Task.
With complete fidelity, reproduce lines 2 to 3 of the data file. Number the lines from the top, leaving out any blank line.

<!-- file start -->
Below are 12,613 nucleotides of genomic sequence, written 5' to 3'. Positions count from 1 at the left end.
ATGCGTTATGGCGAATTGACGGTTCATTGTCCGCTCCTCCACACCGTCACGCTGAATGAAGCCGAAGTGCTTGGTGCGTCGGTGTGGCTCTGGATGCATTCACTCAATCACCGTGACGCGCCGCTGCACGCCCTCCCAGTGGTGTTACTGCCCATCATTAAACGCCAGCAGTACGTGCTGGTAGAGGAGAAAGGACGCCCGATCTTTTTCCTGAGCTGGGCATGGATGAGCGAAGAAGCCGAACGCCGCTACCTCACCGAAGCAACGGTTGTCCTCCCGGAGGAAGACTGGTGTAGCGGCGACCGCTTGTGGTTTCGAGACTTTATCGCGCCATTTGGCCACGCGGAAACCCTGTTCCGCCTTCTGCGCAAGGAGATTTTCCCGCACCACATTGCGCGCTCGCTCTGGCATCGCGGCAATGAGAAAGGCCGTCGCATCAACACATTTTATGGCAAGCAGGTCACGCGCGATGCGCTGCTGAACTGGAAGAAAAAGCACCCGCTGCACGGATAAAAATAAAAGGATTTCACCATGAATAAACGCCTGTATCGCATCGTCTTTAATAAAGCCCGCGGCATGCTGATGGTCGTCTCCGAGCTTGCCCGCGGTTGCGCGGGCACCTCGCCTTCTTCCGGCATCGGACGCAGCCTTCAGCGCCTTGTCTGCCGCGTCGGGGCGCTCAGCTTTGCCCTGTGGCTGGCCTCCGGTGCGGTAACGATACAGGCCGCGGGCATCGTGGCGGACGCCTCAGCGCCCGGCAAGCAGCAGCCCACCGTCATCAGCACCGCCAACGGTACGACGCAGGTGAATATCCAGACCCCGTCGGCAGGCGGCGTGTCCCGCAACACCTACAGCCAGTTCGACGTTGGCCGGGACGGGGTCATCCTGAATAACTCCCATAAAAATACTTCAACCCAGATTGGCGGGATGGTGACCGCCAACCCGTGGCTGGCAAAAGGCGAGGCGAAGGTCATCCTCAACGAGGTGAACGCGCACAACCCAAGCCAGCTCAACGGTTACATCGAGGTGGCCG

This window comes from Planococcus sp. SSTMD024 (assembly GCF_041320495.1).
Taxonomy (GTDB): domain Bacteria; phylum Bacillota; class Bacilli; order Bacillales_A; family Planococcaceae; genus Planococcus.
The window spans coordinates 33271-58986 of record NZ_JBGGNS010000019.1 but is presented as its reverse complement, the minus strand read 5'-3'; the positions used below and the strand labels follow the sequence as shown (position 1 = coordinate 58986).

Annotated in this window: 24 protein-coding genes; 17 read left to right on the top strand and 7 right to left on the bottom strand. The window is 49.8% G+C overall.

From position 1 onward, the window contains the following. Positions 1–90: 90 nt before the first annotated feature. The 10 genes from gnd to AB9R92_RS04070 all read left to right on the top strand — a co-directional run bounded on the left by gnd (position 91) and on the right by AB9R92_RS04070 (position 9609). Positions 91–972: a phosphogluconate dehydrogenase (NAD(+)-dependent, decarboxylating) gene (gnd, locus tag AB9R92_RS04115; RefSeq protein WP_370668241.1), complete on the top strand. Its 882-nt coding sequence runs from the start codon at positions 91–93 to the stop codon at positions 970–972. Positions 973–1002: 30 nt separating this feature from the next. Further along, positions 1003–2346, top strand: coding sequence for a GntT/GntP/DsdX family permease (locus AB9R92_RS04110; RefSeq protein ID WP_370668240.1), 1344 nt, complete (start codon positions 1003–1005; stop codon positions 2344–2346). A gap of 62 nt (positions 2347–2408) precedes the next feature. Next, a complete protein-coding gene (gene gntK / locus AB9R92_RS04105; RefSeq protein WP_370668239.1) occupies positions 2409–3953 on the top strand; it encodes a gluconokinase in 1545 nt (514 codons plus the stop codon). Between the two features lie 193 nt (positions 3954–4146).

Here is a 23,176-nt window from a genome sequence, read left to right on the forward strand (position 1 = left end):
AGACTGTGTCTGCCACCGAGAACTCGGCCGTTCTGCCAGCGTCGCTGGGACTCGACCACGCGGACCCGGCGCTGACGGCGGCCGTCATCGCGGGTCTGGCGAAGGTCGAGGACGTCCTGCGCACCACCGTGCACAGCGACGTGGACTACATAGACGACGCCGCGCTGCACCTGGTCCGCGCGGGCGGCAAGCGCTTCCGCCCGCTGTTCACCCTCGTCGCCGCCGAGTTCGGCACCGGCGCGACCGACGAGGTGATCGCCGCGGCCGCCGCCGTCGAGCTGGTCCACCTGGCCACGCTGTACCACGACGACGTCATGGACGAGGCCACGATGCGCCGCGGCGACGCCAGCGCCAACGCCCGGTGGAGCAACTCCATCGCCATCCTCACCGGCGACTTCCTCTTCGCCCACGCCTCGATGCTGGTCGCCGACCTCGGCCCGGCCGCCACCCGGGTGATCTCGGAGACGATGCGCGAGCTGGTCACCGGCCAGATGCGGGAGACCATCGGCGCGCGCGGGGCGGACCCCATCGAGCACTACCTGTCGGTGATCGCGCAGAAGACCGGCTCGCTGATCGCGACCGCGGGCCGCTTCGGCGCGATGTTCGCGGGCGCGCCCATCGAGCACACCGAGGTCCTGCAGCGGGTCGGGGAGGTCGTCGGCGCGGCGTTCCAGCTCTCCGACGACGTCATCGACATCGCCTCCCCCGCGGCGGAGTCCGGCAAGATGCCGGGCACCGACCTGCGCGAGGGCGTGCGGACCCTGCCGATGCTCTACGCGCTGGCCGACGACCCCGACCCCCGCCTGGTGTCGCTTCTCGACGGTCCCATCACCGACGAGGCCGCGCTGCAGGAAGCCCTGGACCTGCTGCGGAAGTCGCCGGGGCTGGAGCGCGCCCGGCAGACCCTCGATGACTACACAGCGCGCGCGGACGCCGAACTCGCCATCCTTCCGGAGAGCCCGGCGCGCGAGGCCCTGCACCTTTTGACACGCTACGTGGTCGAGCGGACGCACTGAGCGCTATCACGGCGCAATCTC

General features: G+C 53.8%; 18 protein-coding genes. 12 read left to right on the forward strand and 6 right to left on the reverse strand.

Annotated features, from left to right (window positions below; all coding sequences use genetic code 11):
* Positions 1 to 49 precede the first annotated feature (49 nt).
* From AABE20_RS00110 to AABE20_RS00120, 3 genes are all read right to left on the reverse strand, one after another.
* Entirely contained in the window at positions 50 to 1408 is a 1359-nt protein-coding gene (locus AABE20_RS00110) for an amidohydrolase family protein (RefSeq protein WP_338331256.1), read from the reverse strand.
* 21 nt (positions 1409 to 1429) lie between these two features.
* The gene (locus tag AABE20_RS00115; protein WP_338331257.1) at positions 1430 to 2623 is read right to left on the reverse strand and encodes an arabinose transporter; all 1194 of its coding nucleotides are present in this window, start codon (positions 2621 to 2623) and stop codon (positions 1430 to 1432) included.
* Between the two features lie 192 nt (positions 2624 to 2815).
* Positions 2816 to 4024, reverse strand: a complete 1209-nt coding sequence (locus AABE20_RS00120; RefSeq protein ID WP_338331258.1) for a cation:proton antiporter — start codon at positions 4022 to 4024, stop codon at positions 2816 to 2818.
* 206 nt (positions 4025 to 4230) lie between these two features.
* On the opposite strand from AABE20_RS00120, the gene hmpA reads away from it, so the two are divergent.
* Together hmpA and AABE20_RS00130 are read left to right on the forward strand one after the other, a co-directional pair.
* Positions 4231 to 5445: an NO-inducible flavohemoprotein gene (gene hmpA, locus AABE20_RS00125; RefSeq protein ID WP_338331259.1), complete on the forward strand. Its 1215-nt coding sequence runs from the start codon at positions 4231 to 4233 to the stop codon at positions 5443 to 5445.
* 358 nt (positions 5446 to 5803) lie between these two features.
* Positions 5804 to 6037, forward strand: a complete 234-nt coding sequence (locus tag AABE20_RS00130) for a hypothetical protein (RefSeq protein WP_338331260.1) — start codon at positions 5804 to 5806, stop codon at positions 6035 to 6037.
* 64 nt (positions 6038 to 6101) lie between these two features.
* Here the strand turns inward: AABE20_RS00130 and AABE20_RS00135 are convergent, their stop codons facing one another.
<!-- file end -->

ATGCGTTATGGCGAATTGACGGTTCATTGTCCGCTCCTCCACACCGTCACGCTGAATGAAGCCGAAGTGCTTGGTGCGTCGGTGTGGCTCTGGATGCATTCACTCAATCACCGTGACGCGCCGCTGCACGCCCTCCCAGTGGTGTTACTGCCCATCATTAAACGCCAGCAGTACGTGCTGGTAGAGGAGAAAGGACGCCCGATCTTTTTCCTGAGCTGGGCATGGATGAGCGAAGAAGCCGAACGCCGCTACCTCACCGAAGCAACGGTTGTCCTCCCGGAGGAAGACTGGTGTAGCGGCGACCGCTTGTGGTTTCGAGACTTTATCGCGCCATTTGGCCACGCGGAAACCCTGTTCCGCCTTCTGCGCAAGGAGATTTTCCCGCACCACATTGCGCGCTCGCTCTGGCATCGCGGCAATGAGAAAGGCCGTCGCATCAACACATTTTATGGCAAGCAGGTCACGCGCGATGCGCTGCTGAACTGGAAGAAAAAGCACCCGCTGCACGGATAAAAATAAAAGGATTTCACCATGAATAAACGCCTGTATCGCATCGTCTTTAATAAAGCCCGCGGCATGCTGATGGTCGTCTCCGAGCTTGCCCGCGGTTGCGCGGGCACCTCGCCTTCTTCCGGCATCGGACGCAGCCTTCAGCGCCTTGTCTGCCGCGTCGGGGCGCTCAGCTTTGCCCTGTGGCTGGCCTCCGGTGCGGTAACGATACAGGCCGCGGGCATCGTGGCGGACGCCTCAGCGCCCGGCAAGCAGCAGCCCACCGTCATCAGCACCGCCAACGGTACGACGCAGGTGAATATCCAGACCCCGTCGGCAGGCGGCGTGTCCCGCAACACCTACAGCCAGTTCGACGTTGGCCGGGACGGGGTCATCCTGAATAACTCCCATAAAAATACTTCAACCCAGATTGGCGGGATGGTGACCGCCAACCCGTGGCTGGCAAAAGGCGAGGCGAAGGTCATCCTCAACGAGGTGAACGCGCACAACCCAAGCCAGCTCAACGGTTACATCGAGGTGGCCG

This window comes from Planococcus sp. SSTMD024 (assembly GCF_041320495.1).